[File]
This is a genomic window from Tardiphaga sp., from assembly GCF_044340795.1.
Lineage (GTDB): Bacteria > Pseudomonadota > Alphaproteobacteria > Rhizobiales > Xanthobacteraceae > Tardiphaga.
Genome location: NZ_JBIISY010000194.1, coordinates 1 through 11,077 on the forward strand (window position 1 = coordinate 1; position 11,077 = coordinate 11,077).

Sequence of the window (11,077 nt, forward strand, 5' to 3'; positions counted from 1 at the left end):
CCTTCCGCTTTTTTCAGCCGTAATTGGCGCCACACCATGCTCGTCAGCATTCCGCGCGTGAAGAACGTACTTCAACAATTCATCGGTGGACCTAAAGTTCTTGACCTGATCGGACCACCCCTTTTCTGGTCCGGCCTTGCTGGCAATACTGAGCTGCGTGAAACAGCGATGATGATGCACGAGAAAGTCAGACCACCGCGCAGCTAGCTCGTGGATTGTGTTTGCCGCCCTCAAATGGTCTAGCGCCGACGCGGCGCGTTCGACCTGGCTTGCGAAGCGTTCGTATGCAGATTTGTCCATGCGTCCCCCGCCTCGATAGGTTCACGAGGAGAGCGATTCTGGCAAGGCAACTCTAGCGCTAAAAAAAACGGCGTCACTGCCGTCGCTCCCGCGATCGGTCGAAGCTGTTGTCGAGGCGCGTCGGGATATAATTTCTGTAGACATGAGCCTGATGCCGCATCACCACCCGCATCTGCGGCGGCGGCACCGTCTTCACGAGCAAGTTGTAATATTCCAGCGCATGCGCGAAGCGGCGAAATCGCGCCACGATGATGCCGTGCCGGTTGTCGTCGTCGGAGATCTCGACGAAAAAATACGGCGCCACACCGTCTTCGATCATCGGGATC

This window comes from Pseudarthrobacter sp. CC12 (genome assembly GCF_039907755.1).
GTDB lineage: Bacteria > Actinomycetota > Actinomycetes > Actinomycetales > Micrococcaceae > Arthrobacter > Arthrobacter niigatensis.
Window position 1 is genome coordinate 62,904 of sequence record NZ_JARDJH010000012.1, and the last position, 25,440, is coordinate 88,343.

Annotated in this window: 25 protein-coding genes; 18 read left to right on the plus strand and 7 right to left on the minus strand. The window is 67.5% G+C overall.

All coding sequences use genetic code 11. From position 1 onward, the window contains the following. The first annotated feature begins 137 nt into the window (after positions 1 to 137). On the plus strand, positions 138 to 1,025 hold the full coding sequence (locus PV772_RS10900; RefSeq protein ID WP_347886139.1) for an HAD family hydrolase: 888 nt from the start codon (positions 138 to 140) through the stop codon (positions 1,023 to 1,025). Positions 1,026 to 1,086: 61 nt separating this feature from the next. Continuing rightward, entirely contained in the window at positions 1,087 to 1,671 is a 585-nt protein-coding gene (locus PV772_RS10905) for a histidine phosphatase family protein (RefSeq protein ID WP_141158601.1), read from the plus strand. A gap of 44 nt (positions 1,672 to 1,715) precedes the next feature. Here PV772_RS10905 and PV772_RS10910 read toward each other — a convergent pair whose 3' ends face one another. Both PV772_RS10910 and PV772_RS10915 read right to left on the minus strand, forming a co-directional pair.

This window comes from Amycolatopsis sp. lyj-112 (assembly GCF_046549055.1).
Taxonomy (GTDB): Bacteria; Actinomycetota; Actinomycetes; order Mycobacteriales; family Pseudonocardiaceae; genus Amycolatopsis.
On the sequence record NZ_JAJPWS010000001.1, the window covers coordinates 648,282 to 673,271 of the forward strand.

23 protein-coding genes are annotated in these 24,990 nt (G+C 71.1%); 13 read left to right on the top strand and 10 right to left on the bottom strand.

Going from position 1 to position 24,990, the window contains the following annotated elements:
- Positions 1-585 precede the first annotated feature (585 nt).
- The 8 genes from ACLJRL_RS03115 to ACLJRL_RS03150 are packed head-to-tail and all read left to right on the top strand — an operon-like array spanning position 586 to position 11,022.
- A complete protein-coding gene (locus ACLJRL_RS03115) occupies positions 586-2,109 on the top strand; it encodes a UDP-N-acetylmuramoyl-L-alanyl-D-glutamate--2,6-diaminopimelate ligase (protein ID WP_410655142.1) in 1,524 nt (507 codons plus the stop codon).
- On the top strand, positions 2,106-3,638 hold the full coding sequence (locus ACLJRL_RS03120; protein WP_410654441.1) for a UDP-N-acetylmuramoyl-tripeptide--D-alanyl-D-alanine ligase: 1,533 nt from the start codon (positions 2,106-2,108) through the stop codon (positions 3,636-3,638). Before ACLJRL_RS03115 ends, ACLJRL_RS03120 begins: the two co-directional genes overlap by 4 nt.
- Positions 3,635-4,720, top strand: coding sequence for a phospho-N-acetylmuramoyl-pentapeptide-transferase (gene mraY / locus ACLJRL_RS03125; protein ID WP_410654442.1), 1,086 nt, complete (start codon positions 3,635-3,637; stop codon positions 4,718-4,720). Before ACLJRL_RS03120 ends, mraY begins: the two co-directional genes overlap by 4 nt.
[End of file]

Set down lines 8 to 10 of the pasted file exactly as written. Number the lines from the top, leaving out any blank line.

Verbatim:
Window position 1 is genome coordinate 62,904 of sequence record NZ_JARDJH010000012.1, and the last position, 25,440, is coordinate 88,343.

Annotated in this window: 25 protein-coding genes; 18 read left to right on the plus strand and 7 right to left on the minus strand. The window is 67.5% G+C overall.

All coding sequences use genetic code 11. From position 1 onward, the window contains the following. The first annotated feature begins 137 nt into the window (after positions 1 to 137). On the plus strand, positions 138 to 1,025 hold the full coding sequence (locus PV772_RS10900; RefSeq protein ID WP_347886139.1) for an HAD family hydrolase: 888 nt from the start codon (positions 138 to 140) through the stop codon (positions 1,023 to 1,025). Positions 1,026 to 1,086: 61 nt separating this feature from the next. Continuing rightward, entirely contained in the window at positions 1,087 to 1,671 is a 585-nt protein-coding gene (locus PV772_RS10905) for a histidine phosphatase family protein (RefSeq protein ID WP_141158601.1), read from the plus strand. A gap of 44 nt (positions 1,672 to 1,715) precedes the next feature. Here PV772_RS10905 and PV772_RS10910 read toward each other — a convergent pair whose 3' ends face one another. Both PV772_RS10910 and PV772_RS10915 read right to left on the minus strand, forming a co-directional pair.